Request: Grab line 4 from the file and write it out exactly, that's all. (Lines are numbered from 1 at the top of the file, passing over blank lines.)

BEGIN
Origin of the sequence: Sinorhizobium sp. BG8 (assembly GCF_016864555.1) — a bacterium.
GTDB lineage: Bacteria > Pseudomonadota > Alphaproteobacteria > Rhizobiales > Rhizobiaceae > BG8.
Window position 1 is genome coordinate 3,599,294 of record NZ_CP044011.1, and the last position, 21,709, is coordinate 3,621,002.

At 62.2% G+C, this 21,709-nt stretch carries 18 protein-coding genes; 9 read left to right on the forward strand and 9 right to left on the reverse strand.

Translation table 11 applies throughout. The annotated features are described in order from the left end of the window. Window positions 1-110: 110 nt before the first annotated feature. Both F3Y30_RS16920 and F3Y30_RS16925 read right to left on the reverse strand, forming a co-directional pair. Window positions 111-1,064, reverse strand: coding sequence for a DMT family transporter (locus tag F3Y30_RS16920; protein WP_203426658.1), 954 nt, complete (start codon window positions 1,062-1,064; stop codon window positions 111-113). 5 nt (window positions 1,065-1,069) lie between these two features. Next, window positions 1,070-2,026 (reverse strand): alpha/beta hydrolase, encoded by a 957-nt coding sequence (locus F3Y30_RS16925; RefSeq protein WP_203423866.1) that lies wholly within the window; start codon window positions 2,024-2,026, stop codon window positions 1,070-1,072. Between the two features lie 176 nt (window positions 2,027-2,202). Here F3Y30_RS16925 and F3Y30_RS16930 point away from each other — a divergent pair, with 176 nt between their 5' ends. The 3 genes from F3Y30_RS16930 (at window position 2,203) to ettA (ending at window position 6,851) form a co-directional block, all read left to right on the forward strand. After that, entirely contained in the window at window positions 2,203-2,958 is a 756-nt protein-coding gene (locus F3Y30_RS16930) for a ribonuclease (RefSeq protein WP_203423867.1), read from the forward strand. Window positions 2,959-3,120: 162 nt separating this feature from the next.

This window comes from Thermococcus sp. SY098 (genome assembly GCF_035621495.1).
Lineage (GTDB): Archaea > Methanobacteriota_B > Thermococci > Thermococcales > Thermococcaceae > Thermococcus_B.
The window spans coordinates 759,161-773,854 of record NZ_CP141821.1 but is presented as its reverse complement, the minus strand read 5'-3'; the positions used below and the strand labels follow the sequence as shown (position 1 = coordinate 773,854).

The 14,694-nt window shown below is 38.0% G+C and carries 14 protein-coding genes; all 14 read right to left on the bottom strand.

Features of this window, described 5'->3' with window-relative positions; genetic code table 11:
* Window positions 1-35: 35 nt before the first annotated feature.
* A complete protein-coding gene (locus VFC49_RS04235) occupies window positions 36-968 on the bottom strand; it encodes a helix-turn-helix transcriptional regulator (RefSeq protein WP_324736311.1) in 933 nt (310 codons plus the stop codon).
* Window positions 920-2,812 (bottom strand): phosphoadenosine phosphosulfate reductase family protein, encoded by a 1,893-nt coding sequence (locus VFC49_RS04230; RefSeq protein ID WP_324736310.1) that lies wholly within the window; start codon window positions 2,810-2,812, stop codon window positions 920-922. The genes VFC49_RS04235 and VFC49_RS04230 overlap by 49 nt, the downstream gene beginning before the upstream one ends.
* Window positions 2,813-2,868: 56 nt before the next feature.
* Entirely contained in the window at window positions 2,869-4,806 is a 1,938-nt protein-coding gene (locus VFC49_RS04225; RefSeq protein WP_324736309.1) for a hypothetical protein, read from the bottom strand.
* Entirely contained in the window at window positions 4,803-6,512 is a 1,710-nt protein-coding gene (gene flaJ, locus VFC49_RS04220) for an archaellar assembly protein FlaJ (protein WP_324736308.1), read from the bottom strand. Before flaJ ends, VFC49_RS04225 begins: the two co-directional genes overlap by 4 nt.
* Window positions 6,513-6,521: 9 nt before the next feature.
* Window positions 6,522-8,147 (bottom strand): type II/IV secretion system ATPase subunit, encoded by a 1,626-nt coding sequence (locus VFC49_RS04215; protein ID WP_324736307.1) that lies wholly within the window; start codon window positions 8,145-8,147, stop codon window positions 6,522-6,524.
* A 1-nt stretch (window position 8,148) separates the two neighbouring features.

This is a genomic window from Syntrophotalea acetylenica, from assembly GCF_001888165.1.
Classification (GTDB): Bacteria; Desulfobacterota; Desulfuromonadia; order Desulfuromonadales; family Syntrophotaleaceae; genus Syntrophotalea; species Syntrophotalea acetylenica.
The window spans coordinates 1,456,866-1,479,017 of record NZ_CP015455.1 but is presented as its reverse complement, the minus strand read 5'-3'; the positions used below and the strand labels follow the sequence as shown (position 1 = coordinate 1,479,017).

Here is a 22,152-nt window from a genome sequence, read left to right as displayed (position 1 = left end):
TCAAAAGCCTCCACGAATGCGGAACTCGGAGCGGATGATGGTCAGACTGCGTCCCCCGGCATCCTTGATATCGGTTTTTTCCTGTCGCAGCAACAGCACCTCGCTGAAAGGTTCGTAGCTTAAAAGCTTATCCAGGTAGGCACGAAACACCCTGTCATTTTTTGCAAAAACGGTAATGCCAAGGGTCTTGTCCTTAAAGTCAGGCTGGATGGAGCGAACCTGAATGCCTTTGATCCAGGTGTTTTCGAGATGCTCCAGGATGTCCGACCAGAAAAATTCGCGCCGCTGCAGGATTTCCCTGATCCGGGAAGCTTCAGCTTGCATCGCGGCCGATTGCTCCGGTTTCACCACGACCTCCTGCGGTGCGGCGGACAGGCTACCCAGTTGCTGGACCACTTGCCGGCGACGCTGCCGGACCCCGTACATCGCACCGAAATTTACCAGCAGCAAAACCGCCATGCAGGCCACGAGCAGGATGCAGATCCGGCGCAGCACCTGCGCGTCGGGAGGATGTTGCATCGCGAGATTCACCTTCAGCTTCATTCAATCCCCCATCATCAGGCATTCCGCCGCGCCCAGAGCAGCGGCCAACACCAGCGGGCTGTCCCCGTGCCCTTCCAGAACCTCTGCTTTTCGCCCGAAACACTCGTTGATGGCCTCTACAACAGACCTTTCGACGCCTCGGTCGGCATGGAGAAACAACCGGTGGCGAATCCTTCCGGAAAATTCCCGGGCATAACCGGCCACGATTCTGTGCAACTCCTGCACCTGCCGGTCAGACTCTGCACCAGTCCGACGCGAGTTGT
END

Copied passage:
At 62.2% G+C, this 21,709-nt stretch carries 18 protein-coding genes; 9 read left to right on the forward strand and 9 right to left on the reverse strand.